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The Titan: Predictbale Sci-fi thriller fails to impress
April 19, 2018
Debutant German director Lennart Ruff rounds up a seasoned cast, Sam Worthington (Avatar) Taylor Schilling (Orange Is the New Black) and Tom Wilkinson (In the Bedroom) for his difficult to define this science fiction/ thriller journey The Titan.
Ruff, a well-established television commercials director began his transition from small screen to big screen journey through his short film Nocebo (2014). The film was well received, and Ruff was honoured the Gold award for Best Foreign Film at the Student Academy Awards 2014. This award signalled both his potential as a Hollywood director but also raised his credentials as a film maker along side a class of previous winners including John Lasseter, Pete Docter, Robert Zemeckis, Trey Parker and Spike Lee. A great start for a young director who has the potential to become a leading director in commercial Hollywood Cinema.
The Titan, set in 2048 planet earth; a bleak world in which the population has grown out of control, resources depleted and the environment in decay. The end of earth is near, 10 years from now half the world will be inhabitable and 5 years on half the world’s population will have starved to death. An elite selection of personnel from 16 NATO countries are hand picked based on their abilities to survive the toughest of conditions to take part in an innovative experiment. The forced genetic evolution of humanity ‘enhanced humans’ that will give them the capabilities to breath nitrogen air and swim in liquid methane waters of Titan the largest moon of Saturn, the only other place with an atmosphere.
The Titan’s story is devised by Arash Amel, screenwriter for Grace of Monaco (2014) who has had a stint of below average scrips, yet his work somehow features in Hollywood Black List. Ruff has the pleasure of working with Nocebo cinematographer Jan-Marcello Kahl who creates cold, dreary and unapologetic visuals for The Titan extremely well. Time is of the essence and pioneering is not without its risks, yet Ruff does not seem to show any sense of urgency not least with a tranquil and somewhat typical sci-fi opening.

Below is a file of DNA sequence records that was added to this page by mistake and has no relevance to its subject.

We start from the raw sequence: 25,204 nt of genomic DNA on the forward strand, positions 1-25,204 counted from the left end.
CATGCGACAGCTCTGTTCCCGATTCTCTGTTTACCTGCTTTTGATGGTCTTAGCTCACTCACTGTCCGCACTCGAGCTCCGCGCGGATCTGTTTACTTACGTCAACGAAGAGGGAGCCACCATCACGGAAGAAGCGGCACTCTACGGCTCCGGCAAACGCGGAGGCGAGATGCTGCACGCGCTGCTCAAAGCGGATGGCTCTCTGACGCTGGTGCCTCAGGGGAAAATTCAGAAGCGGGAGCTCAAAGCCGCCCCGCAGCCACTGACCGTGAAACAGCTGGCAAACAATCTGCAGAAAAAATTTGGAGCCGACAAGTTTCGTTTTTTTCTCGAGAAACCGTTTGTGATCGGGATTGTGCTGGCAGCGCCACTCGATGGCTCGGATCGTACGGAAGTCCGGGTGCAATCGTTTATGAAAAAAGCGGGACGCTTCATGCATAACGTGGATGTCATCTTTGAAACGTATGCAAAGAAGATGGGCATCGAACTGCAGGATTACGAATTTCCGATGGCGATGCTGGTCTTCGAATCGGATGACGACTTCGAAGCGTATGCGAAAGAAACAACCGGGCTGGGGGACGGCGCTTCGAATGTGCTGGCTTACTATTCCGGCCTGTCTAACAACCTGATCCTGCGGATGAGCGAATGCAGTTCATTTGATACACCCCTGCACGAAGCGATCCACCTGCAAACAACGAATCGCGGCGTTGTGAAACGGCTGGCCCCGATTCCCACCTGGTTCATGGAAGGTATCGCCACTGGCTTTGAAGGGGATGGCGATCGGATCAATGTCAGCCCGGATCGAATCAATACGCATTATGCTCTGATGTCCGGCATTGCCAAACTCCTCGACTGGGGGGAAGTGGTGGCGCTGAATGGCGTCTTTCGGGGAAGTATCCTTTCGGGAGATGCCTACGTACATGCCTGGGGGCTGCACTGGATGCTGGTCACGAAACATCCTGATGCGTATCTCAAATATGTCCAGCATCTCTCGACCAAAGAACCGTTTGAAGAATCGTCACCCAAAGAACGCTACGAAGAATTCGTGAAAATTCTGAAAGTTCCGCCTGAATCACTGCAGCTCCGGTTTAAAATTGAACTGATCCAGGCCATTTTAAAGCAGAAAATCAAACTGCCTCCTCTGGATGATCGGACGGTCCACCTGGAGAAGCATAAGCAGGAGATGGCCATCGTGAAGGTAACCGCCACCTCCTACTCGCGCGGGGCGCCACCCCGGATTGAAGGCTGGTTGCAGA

The first act of the film seems long and somewhat drawn out, neither punchy nor sufficient action to keep audience engaged. The second act seem sluggish and yet again not much happens to push the audience engagement. The final act gathers some pace but it all seems calm despite the subject matter and results of the experiment and the wider consequences. The musical score does little to heighten the very little suspense throughout the film and otherwise acts merely to fulfil Hollywood’s norm.
The Titan has the potential to be a great Sci-fi film if only it could choose one subject area and really focus on that, unfortunately it sticks to a linear narrative that is full of gaps and is so predictable that you question why you are even watching it. The CGI is basic and does little towards the believability of Worthington’s character, in fact it seems like a reworking of David Ayer’s character from Bright (2017), Nick Jakoby. Taylor Schilling plays her role as mother and wife well and is perhaps the only redeeming thing about the whole film. There are interesting questions raised around morality, self-preservation and how far scientific intervention is justifiable. The Titan is evidently not the utopia planet imagined for humans after we have destroyed planet earth so perhaps we should relook at Mars or preserve what we already have.
The Titan is out now.
Words by Rehan Yasin @thatboyrehan.